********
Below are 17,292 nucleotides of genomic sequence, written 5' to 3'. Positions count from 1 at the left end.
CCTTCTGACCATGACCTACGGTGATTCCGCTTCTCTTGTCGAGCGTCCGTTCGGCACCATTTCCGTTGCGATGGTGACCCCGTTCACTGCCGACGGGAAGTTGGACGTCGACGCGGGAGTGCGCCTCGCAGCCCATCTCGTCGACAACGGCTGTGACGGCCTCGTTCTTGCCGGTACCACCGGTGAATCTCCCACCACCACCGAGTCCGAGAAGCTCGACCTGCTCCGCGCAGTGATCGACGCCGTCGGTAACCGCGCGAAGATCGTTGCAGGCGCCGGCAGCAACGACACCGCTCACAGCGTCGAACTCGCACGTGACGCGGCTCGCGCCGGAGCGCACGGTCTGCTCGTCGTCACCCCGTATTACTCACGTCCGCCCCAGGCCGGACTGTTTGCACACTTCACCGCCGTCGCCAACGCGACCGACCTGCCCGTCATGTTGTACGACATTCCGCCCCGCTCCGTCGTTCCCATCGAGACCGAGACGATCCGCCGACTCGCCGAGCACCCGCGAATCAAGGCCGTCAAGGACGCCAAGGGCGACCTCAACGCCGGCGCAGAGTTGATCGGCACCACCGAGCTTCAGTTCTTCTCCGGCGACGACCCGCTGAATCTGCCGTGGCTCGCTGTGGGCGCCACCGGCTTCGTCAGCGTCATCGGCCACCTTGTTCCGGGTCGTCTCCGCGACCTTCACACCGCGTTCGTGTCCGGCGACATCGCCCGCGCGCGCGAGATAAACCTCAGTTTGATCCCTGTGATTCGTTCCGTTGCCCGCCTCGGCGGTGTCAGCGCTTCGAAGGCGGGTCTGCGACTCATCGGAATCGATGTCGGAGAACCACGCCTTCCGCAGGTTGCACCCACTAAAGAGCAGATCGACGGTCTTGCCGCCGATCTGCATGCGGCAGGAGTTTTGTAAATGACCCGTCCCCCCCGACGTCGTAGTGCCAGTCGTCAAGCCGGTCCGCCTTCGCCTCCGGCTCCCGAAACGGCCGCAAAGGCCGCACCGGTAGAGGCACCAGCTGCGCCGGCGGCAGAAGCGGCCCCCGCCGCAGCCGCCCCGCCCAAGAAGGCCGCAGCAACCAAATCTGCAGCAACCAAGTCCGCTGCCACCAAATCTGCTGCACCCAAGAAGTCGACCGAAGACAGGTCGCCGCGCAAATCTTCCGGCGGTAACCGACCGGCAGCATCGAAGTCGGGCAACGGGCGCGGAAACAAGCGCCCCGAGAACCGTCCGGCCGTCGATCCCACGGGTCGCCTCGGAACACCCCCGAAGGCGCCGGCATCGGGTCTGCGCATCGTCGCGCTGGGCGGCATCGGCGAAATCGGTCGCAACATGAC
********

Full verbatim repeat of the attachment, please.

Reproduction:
Below are 17,292 nucleotides of genomic sequence, written 5' to 3'. Positions count from 1 at the left end.
CCTTCTGACCATGACCTACGGTGATTCCGCTTCTCTTGTCGAGCGTCCGTTCGGCACCATTTCCGTTGCGATGGTGACCCCGTTCACTGCCGACGGGAAGTTGGACGTCGACGCGGGAGTGCGCCTCGCAGCCCATCTCGTCGACAACGGCTGTGACGGCCTCGTTCTTGCCGGTACCACCGGTGAATCTCCCACCACCACCGAGTCCGAGAAGCTCGACCTGCTCCGCGCAGTGATCGACGCCGTCGGTAACCGCGCGAAGATCGTTGCAGGCGCCGGCAGCAACGACACCGCTCACAGCGTCGAACTCGCACGTGACGCGGCTCGCGCCGGAGCGCACGGTCTGCTCGTCGTCACCCCGTATTACTCACGTCCGCCCCAGGCCGGACTGTTTGCACACTTCACCGCCGTCGCCAACGCGACCGACCTGCCCGTCATGTTGTACGACATTCCGCCCCGCTCCGTCGTTCCCATCGAGACCGAGACGATCCGCCGACTCGCCGAGCACCCGCGAATCAAGGCCGTCAAGGACGCCAAGGGCGACCTCAACGCCGGCGCAGAGTTGATCGGCACCACCGAGCTTCAGTTCTTCTCCGGCGACGACCCGCTGAATCTGCCGTGGCTCGCTGTGGGCGCCACCGGCTTCGTCAGCGTCATCGGCCACCTTGTTCCGGGTCGTCTCCGCGACCTTCACACCGCGTTCGTGTCCGGCGACATCGCCCGCGCGCGCGAGATAAACCTCAGTTTGATCCCTGTGATTCGTTCCGTTGCCCGCCTCGGCGGTGTCAGCGCTTCGAAGGCGGGTCTGCGACTCATCGGAATCGATGTCGGAGAACCACGCCTTCCGCAGGTTGCACCCACTAAAGAGCAGATCGACGGTCTTGCCGCCGATCTGCATGCGGCAGGAGTTTTGTAAATGACCCGTCCCCCCCGACGTCGTAGTGCCAGTCGTCAAGCCGGTCCGCCTTCGCCTCCGGCTCCCGAAACGGCCGCAAAGGCCGCACCGGTAGAGGCACCAGCTGCGCCGGCGGCAGAAGCGGCCCCCGCCGCAGCCGCCCCGCCCAAGAAGGCCGCAGCAACCAAATCTGCAGCAACCAAGTCCGCTGCCACCAAATCTGCTGCACCCAAGAAGTCGACCGAAGACAGGTCGCCGCGCAAATCTTCCGGCGGTAACCGACCGGCAGCATCGAAGTCGGGCAACGGGCGCGGAAACAAGCGCCCCGAGAACCGTCCGGCCGTCGATCCCACGGGTCGCCTCGGAACACCCCCGAAGGCGCCGGCATCGGGTCTGCGCATCGTCGCGCTGGGCGGCATCGGCGAAATCGGTCGCAACATGAC